Today's Top 20 Healthcare News Articles
  1. Medicaid expansion improving hospital finances, research shows 

    Expansion of Medicaid benefits has reduced uncompensated care costs, a study published in Medical Care Research and Review shows.
  2. CVS Health looking to sell individual plans through the 2022 marketplace

    CVS Health is planning to sell individual insurance plans under the Affordable Care Act in up to eight states in 2022, according to Forbes. The chosen states have not been disclosed.
  3. COVID-19 cases will fall sharply by July, CDC models predict

    The U.S. will see a drastic decrease in new COVID-19 cases by July if vaccination rates remain high and Americans maintain public health measures such as masking and social-distancing, the CDC forecasted in its Morbidity and Mortality Weekly Report published May 5.

Converge: All together now

Read the interview. COVID-19 has forever changed healthcare and consequently has led to a massive acceleration in the use of telehealth.
  1. Illinois hospital gives COVID-19 patient ivermectin following court order

    Elmhurst (Ill.) Hospital administered ivermectin to a comatose COVID-19 patient May 3 after a judge's order to do so, the Chicago Tribune reported.
  2. 20 freebies, discounts to honor National Nurses Week

    Nurses Week 2021 starts May 6. Here are 20 companies offering nurses freebies or discounts in recognition, as listed by USA Today and Delish. 
  3. 6 big ideas in healthcare marketing

    From their thoughts on crafting an authentic brand voice to combating COVID-19 misinformation to executing a strong digital front door strategy, here are six key quotes about healthcare marketing and communications that hospital executives recently shared with Becker's Hospital Review:
  4. Federal lawmakers seek billions earmarked to fight antibiotic resistance

    A bipartisan group of lawmakers is urging the House Committee on Appropriations to allocate more funding to fight antibiotic resistance on a federal level.

Celebrating healthcare organizations who made a considerable impact in their communities through virtual care

As COVID-19 vaccines continue to be rolled out and a post-pandemic world seems within reach, it is still important to reflect on the past year and how Amwell clients exemplified telehealth excellence and led the way in providing and expanding access to quality care.
  1. WHO: Investing in midwives could save 4.3 million lives yearly

    In response to a global shortage of midwives, the World Health Organization is calling for more investments in the profession, saying that it could save 4.3 million lives each year. 
  2. Most physicians didn't work in private practices last year, AMA analysis finds

    Shifts away from physician-owned practices continued in 2020, with the share of physicians in private practices dropping below 50 percent for the first time since the American Medical Association began measuring the metric in 2012, according to the latest analysis released May 5 by the AMA.
  3. Cerner's net earnings increase 17% in Q1: 5 details 

    Cerner reported $172.3 million in net earnings for the first quarter of 2021, up 17 percent from $147.2 million during the same period last year. 
  4. What full approval of Pfizer COVID-19 vaccine could mean for rollout

    Pfizer said May 4 that it will file for full FDA-approval of its COVID-19 vaccine by the end of this month. But what does full approval mean, and will it change the vaccine rollout? 

How patient phenotyping can help power value-based care

It's time to take value-based care from acceptable to exceptional. Click here to learn how tech-powered personalized medicine can supercharge quality care.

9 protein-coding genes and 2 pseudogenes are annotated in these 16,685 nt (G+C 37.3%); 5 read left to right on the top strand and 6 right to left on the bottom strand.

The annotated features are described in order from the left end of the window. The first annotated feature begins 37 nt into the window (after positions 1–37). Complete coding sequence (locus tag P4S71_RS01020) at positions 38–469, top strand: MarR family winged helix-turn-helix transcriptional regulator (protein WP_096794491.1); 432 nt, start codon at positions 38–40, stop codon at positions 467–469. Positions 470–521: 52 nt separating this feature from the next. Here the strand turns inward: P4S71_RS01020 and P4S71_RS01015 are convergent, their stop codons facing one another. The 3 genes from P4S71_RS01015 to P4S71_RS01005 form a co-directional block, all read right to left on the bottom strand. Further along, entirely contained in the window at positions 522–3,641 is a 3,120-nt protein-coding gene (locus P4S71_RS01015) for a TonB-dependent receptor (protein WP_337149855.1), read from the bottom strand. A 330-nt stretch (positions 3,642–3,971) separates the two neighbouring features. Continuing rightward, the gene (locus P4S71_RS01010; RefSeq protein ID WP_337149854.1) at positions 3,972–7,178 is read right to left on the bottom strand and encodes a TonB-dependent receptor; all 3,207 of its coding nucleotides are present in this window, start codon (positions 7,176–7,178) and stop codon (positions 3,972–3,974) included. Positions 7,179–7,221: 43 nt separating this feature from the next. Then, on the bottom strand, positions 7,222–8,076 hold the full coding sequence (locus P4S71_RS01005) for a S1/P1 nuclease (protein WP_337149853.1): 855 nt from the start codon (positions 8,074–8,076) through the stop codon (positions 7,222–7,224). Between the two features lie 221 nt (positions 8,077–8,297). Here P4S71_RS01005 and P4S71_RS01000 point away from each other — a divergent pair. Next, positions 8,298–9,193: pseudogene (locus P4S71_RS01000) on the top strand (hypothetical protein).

1. High-quality primary care for all Americans: National Academies release plan to achieve it

    The National Academies of Sciences, Engineering and Medicine released an implementation plan May 4 for the U.S. government, recommending it provide high-quality primary care to all Americans. 
  2. Lawmakers urge organ collection groups to tighten performance measures

    Improve performance measures or face tighter regulations, lawmakers warned organ procurement groups during a May 4 hearing, The Washington Post reports.
  3. Pfizer to seek September OK for COVID-19 vaccine in children as young as 2

    Pfizer plans to apply in September for emergency authorization for its COVID-19 vaccine to be given to children between the ages of 2 and 11, the drugmaker said May 4, according to The New York Times.
  4. US to export 10% of COVID-19 vaccines produced for domestic use by July 4

    The U.S. will export 10 percent of all COVID-19 vaccines produced for domestic use by July 4, White House COVID-19 adviser Andy Slavitt announced via Twitter May 4.
  5. Is your system underestimating the work behind AI?

    Artificial intelligence is viewed as innovative technology that simplifies hard or tedious tasks. Yet, the work of the people who support AI by doing the behind-the-scenes labor is often overlooked, according to a May 4 report by the Cambridge, Mass.-based MIT Sloan School of Management.
  6. Scripps sites still down; patients turn to Facebook for answers

    Scripps Health websites are still down after a May 1 cyberattack, and patients are turning to Facebook to see if their appointments and surgeries are still on. 
  7. Billings Clinic, Aspirus share their framework for curbing burnout

    Burnout in healthcare employees has been one of the most disruptive forces in hospitals as front-line employees battle the COVID-19 pandemic.
  8. Cerner CEO Brent Shafer to depart 

    Cerner CEO and Chair Brent Shafer will depart from his position, the Kansas City, Mo.-based EHR company said May 5. 
  9. South Shore Health in Massachusetts names new COO

    William Johnston was named executive vice president and COO of South Shore Health, the South Weymouth, Mass.-based health system said last week. 

Top 40 Articles from the Past 6 Months